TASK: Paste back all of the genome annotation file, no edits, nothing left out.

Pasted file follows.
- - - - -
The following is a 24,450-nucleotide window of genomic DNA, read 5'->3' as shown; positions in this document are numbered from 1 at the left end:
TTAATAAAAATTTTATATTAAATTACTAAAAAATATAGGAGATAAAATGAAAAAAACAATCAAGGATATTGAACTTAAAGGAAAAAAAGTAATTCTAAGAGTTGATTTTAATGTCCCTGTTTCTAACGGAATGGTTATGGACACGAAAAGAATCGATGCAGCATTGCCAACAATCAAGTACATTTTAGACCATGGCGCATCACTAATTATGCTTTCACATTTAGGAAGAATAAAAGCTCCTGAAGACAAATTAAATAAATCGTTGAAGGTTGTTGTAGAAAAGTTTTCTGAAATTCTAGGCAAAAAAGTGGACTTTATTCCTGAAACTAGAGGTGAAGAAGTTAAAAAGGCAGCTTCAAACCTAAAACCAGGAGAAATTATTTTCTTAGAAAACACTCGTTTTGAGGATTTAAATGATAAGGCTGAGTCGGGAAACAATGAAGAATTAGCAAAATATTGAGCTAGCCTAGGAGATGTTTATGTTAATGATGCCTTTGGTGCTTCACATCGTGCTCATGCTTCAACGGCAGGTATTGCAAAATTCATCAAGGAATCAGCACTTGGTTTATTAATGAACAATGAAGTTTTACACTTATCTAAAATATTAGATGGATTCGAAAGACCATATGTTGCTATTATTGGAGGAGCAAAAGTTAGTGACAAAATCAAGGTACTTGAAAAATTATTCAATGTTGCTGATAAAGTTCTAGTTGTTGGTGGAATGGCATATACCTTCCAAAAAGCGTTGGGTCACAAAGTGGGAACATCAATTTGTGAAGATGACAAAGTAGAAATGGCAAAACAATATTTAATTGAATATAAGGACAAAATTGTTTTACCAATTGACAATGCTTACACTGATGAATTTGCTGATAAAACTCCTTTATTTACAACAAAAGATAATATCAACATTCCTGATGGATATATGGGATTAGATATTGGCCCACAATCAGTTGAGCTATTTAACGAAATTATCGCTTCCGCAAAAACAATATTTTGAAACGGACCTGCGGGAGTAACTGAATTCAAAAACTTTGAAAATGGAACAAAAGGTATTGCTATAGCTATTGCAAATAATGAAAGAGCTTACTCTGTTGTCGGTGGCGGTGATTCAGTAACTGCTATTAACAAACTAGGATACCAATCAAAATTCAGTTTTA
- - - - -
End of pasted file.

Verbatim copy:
The following is a 24,450-nucleotide window of genomic DNA, read 5'->3' as shown; positions in this document are numbered from 1 at the left end:
TTAATAAAAATTTTATATTAAATTACTAAAAAATATAGGAGATAAAATGAAAAAAACAATCAAGGATATTGAACTTAAAGGAAAAAAAGTAATTCTAAGAGTTGATTTTAATGTCCCTGTTTCTAACGGAATGGTTATGGACACGAAAAGAATCGATGCAGCATTGCCAACAATCAAGTACATTTTAGACCATGGCGCATCACTAATTATGCTTTCACATTTAGGAAGAATAAAAGCTCCTGAAGACAAATTAAATAAATCGTTGAAGGTTGTTGTAGAAAAGTTTTCTGAAATTCTAGGCAAAAAAGTGGACTTTATTCCTGAAACTAGAGGTGAAGAAGTTAAAAAGGCAGCTTCAAACCTAAAACCAGGAGAAATTATTTTCTTAGAAAACACTCGTTTTGAGGATTTAAATGATAAGGCTGAGTCGGGAAACAATGAAGAATTAGCAAAATATTGAGCTAGCCTAGGAGATGTTTATGTTAATGATGCCTTTGGTGCTTCACATCGTGCTCATGCTTCAACGGCAGGTATTGCAAAATTCATCAAGGAATCAGCACTTGGTTTATTAATGAACAATGAAGTTTTACACTTATCTAAAATATTAGATGGATTCGAAAGACCATATGTTGCTATTATTGGAGGAGCAAAAGTTAGTGACAAAATCAAGGTACTTGAAAAATTATTCAATGTTGCTGATAAAGTTCTAGTTGTTGGTGGAATGGCATATACCTTCCAAAAAGCGTTGGGTCACAAAGTGGGAACATCAATTTGTGAAGATGACAAAGTAGAAATGGCAAAACAATATTTAATTGAATATAAGGACAAAATTGTTTTACCAATTGACAATGCTTACACTGATGAATTTGCTGATAAAACTCCTTTATTTACAACAAAAGATAATATCAACATTCCTGATGGATATATGGGATTAGATATTGGCCCACAATCAGTTGAGCTATTTAACGAAATTATCGCTTCCGCAAAAACAATATTTTGAAACGGACCTGCGGGAGTAACTGAATTCAAAAACTTTGAAAATGGAACAAAAGGTATTGCTATAGCTATTGCAAATAATGAAAGAGCTTACTCTGTTGTCGGTGGCGGTGATTCAGTAACTGCTATTAACAAACTAGGATACCAATCAAAATTCAGTTTTA